Between the ribs of each pair and secured flush against the intervening surface of the socket by screws I3 (or by rivets or by spot welding) there is a flat elongated leaf spring I4. The front end of each leaf is bent inwardly and then outwardly to provide a V-shaped portion I5 and thence extends forwardly beyond the front end of the socket to provide slightly exposed tip ends I'I. The socket is slotted rearwardly from its front end, just beneath the spring, to permit the por- I tion I5 to be thrown by spring action through and interiorly beyond the socket wall, this being the normal or natural position of the bent end of the leaf.
Within the socket 8 there is disposed a coiled compression spring I8, and when the wrench is in use there will be a preselected number of nuts 20 inserted in front of this spring. The length and strength of the spring I8 are such that it urges all or the last one of the nuts forwardly into rm contact with the leaf spring portions l5 and yet is incapable of forcing them outwardly beyond the portions I 5.
In operation, after filling the socket with nuts 20, the forward end of the socket is pointed towards the threaded end of a wheel bolt or the like which, upon rotation of the handle 5 enters the foremost nut and pulls it past the V-members I5. Continued rotation of the wrench tightens the nut without permitting the other nuts to escape.
Should the Wrench slip or drop to the pavement, when the leaf springs I4 are spread apart, the ribs I2 prevent the latter from being broken or damaged. The ribs also serve to strengthen the socket or, to put it in another way, they permit the socket Walls to be thinner and lighter than otherwise would be possible.
Should it be desired to manually remove one or more of the nuts, the tips I'I maybe separated manually by the ngers or thumbs so that the compression spring I8 can kick the nuts out. If the slots I6 are made wide enough this act may be accomplished Without extending .the rtips .IJ beyond the front end of the socket. Also, it should be understood that radial notches might be cut through the socket side Walls rearwardly of the sockets front end, these notches taking the place of the slots for accommodation of V-portions I5.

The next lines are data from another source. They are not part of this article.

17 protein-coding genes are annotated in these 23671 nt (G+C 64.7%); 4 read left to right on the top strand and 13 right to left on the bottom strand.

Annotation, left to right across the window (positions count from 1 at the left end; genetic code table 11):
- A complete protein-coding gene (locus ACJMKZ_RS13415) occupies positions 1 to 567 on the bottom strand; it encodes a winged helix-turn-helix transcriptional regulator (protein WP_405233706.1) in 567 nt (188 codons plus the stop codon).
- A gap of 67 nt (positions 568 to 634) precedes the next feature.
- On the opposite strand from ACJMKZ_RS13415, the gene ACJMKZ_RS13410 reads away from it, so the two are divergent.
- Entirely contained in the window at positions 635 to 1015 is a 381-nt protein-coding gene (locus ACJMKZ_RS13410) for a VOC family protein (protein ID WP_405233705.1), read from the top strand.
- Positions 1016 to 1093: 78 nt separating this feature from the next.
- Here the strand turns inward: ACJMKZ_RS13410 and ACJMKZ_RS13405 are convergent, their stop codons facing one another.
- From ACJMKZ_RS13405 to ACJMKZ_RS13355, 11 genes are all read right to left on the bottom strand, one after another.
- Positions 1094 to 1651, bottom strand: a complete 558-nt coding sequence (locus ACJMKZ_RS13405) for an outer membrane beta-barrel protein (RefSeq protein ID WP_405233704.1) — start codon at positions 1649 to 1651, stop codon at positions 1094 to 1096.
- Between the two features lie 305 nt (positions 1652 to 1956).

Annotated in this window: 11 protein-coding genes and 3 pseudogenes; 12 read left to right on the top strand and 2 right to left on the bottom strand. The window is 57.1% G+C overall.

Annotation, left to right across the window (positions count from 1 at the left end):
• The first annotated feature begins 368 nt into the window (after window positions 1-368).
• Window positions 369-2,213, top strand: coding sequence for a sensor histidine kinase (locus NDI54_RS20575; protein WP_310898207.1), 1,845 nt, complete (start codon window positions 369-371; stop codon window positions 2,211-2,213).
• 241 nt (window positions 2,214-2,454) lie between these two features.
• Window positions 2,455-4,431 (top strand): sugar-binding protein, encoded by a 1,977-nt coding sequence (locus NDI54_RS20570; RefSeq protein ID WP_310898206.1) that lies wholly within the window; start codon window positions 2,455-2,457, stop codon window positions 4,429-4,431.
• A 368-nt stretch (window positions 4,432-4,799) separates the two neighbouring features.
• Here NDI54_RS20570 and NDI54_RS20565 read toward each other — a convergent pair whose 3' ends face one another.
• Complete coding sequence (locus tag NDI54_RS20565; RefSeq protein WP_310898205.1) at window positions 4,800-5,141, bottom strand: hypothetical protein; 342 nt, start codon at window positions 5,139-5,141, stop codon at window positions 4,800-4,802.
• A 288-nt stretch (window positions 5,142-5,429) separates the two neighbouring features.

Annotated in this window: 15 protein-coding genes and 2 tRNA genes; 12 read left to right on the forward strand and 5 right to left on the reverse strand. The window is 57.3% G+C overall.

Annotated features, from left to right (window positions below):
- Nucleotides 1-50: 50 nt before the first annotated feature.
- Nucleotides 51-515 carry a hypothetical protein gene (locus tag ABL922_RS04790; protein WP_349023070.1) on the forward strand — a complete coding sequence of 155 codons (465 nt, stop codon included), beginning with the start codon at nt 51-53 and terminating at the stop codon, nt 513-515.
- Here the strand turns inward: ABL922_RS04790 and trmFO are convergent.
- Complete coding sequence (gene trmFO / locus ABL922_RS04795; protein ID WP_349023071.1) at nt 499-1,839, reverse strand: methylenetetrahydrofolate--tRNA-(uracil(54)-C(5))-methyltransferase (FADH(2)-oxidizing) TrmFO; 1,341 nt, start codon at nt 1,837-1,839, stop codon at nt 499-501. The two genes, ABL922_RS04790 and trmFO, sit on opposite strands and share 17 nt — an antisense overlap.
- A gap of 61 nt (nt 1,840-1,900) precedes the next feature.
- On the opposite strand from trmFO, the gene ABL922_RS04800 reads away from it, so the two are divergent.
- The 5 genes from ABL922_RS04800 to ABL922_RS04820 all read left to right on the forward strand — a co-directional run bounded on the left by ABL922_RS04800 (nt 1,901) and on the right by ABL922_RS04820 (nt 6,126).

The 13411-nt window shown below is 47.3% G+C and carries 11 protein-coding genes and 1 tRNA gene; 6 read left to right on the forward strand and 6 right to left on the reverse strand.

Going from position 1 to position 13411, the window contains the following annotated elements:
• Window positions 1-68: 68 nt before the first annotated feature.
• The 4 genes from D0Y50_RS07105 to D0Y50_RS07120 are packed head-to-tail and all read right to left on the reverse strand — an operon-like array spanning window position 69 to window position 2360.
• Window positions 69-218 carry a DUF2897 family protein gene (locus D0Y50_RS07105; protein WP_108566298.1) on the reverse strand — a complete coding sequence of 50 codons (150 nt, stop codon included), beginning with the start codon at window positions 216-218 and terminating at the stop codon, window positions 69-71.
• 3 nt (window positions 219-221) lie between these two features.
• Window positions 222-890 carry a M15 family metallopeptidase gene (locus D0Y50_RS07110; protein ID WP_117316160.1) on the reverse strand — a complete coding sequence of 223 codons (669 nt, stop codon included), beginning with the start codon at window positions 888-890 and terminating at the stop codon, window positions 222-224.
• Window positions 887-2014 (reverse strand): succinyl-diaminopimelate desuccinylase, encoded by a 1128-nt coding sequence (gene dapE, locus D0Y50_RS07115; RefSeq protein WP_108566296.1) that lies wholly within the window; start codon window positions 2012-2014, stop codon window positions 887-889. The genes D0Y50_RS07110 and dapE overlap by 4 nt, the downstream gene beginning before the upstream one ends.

In Fig. 2, headed bolts or screws are shown in lieu of nuts. Here thesocket ordinarily wouldbe considerably longer `than that of Fig. 1 because of the considerably greater lengths of the bolts `as compared to the nuts. Also, here the strengthening ribs I2 andthe pearshapedrelbow I0 become more important because l-of the increased length of the socket.
Obviously, changes may be made in the disclosed embodiment .Without Adeparting from the spirit of the present invention, and therefore I wish to be limited only by a reasonably liberal interpretation of the scopeof the appended claim.
What is claimed is:
In a wrench of the class described, anelongated socket containing a coil spring `and `designed to 4 receive a plurality of nuts or the like to place said spring under compression, a spring device mounted exteriorly and laterally of said socket and embodying means normally interposed in front of the nuts to prevent their ejection by said coil spring, and protecting means on said socket adjacent said spring device to prevent damage to the latter, said spring device comprising a leaf 'having a atportion anchored to said socket and a bent flexible portion movable laterally away from said socket, and said protecting means comprising a laterally protruding rib on said socket arranged alongside said flexible portion of said I leaf.
EDWIN R. FRICKE.
REFERENCES CITED The following references are of record in the rile of this patent: